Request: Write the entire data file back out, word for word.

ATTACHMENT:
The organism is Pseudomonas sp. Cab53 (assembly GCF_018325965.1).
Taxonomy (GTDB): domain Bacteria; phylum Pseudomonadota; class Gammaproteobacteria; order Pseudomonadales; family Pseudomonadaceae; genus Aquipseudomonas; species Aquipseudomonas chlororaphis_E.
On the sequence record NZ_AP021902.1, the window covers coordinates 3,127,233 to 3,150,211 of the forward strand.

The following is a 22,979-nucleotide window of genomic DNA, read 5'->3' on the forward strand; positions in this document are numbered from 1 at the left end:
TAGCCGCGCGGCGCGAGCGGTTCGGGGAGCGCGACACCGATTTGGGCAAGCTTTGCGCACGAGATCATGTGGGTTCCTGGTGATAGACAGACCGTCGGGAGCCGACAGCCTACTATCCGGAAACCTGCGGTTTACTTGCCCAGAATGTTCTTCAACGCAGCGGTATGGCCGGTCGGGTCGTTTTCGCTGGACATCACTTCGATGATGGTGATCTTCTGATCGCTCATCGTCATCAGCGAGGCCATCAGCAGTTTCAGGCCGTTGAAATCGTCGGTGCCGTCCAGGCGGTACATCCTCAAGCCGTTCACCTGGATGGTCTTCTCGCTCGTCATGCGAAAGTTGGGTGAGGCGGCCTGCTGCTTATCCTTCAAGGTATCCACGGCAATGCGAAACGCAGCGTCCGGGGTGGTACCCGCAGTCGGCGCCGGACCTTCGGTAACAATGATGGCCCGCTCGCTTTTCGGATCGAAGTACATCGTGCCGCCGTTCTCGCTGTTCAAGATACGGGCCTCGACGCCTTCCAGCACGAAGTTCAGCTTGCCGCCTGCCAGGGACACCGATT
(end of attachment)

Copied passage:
The organism is Pseudomonas sp. Cab53 (assembly GCF_018325965.1).
Taxonomy (GTDB): domain Bacteria; phylum Pseudomonadota; class Gammaproteobacteria; order Pseudomonadales; family Pseudomonadaceae; genus Aquipseudomonas; species Aquipseudomonas chlororaphis_E.
On the sequence record NZ_AP021902.1, the window covers coordinates 3,127,233 to 3,150,211 of the forward strand.

The following is a 22,979-nucleotide window of genomic DNA, read 5'->3' on the forward strand; positions in this document are numbered from 1 at the left end:
TAGCCGCGCGGCGCGAGCGGTTCGGGGAGCGCGACACCGATTTGGGCAAGCTTTGCGCACGAGATCATGTGGGTTCCTGGTGATAGACAGACCGTCGGGAGCCGACAGCCTACTATCCGGAAACCTGCGGTTTACTTGCCCAGAATGTTCTTCAACGCAGCGGTATGGCCGGTCGGGTCGTTTTCGCTGGACATCACTTCGATGATGGTGATCTTCTGATCGCTCATCGTCATCAGCGAGGCCATCAGCAGTTTCAGGCCGTTGAAATCGTCGGTGCCGTCCAGGCGGTACATCCTCAAGCCGTTCACCTGGATGGTCTTCTCGCTCGTCATGCGAAAGTTGGGTGAGGCGGCCTGCTGCTTATCCTTCAAGGTATCCACGGCAATGCGAAACGCAGCGTCCGGGGTGGTACCCGCAGTCGGCGCCGGACCTTCGGTAACAATGATGGCCCGCTCGCTTTTCGGATCGAAGTACATCGTGCCGCCGTTCTCGCTGTTCAAGATACGGGCCTCGACGCCTTCCAGCACGAAGTTCAGCTTGCCGCCTGCCAGGGACACCGATT